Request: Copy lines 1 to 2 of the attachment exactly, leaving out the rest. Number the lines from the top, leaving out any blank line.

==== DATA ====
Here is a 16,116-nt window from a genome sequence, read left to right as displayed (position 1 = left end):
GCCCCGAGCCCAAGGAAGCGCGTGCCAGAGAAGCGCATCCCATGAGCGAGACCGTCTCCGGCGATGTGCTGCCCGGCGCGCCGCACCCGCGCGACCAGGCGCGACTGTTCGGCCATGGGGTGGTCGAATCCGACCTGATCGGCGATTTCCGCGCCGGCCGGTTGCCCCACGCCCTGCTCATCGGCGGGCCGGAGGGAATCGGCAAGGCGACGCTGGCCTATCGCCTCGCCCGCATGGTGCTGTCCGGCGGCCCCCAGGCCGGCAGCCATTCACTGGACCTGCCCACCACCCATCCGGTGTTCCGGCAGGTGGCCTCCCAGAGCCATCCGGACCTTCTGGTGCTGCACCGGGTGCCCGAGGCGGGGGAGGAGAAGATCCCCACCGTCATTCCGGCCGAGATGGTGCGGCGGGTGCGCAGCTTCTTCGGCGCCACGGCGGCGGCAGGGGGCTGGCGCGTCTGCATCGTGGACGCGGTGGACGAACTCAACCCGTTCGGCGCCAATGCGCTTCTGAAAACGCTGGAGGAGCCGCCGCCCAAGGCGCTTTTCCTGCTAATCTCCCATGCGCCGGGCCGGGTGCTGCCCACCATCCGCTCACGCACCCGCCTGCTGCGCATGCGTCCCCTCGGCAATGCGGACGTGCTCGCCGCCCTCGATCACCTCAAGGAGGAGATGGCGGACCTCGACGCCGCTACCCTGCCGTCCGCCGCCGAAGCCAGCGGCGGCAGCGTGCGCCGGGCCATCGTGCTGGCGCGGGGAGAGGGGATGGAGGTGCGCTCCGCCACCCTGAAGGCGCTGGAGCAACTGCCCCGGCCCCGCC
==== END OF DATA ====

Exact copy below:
Here is a 16,116-nt window from a genome sequence, read left to right as displayed (position 1 = left end):
GCCCCGAGCCCAAGGAAGCGCGTGCCAGAGAAGCGCATCCCATGAGCGAGACCGTCTCCGGCGATGTGCTGCCCGGCGCGCCGCACCCGCGCGACCAGGCGCGACTGTTCGGCCATGGGGTGGTCGAATCCGACCTGATCGGCGATTTCCGCGCCGGCCGGTTGCCCCACGCCCTGCTCATCGGCGGGCCGGAGGGAATCGGCAAGGCGACGCTGGCCTATCGCCTCGCCCGCATGGTGCTGTCCGGCGGCCCCCAGGCCGGCAGCCATTCACTGGACCTGCCCACCACCCATCCGGTGTTCCGGCAGGTGGCCTCCCAGAGCCATCCGGACCTTCTGGTGCTGCACCGGGTGCCCGAGGCGGGGGAGGAGAAGATCCCCACCGTCATTCCGGCCGAGATGGTGCGGCGGGTGCGCAGCTTCTTCGGCGCCACGGCGGCGGCAGGGGGCTGGCGCGTCTGCATCGTGGACGCGGTGGACGAACTCAACCCGTTCGGCGCCAATGCGCTTCTGAAAACGCTGGAGGAGCCGCCGCCCAAGGCGCTTTTCCTGCTAATCTCCCATGCGCCGGGCCGGGTGCTGCCCACCATCCGCTCACGCACCCGCCTGCTGCGCATGCGTCCCCTCGGCAATGCGGACGTGCTCGCCGCCCTCGATCACCTCAAGGAGGAGATGGCGGACCTCGACGCCGCTACCCTGCCGTCCGCCGCCGAAGCCAGCGGCGGCAGCGTGCGCCGGGCCATCGTGCTGGCGCGGGGAGAGGGGATGGAGGTGCGCTCCGCCACCCTGAAGGCGCTGGAGCAACTGCCCCGGCCCCGCC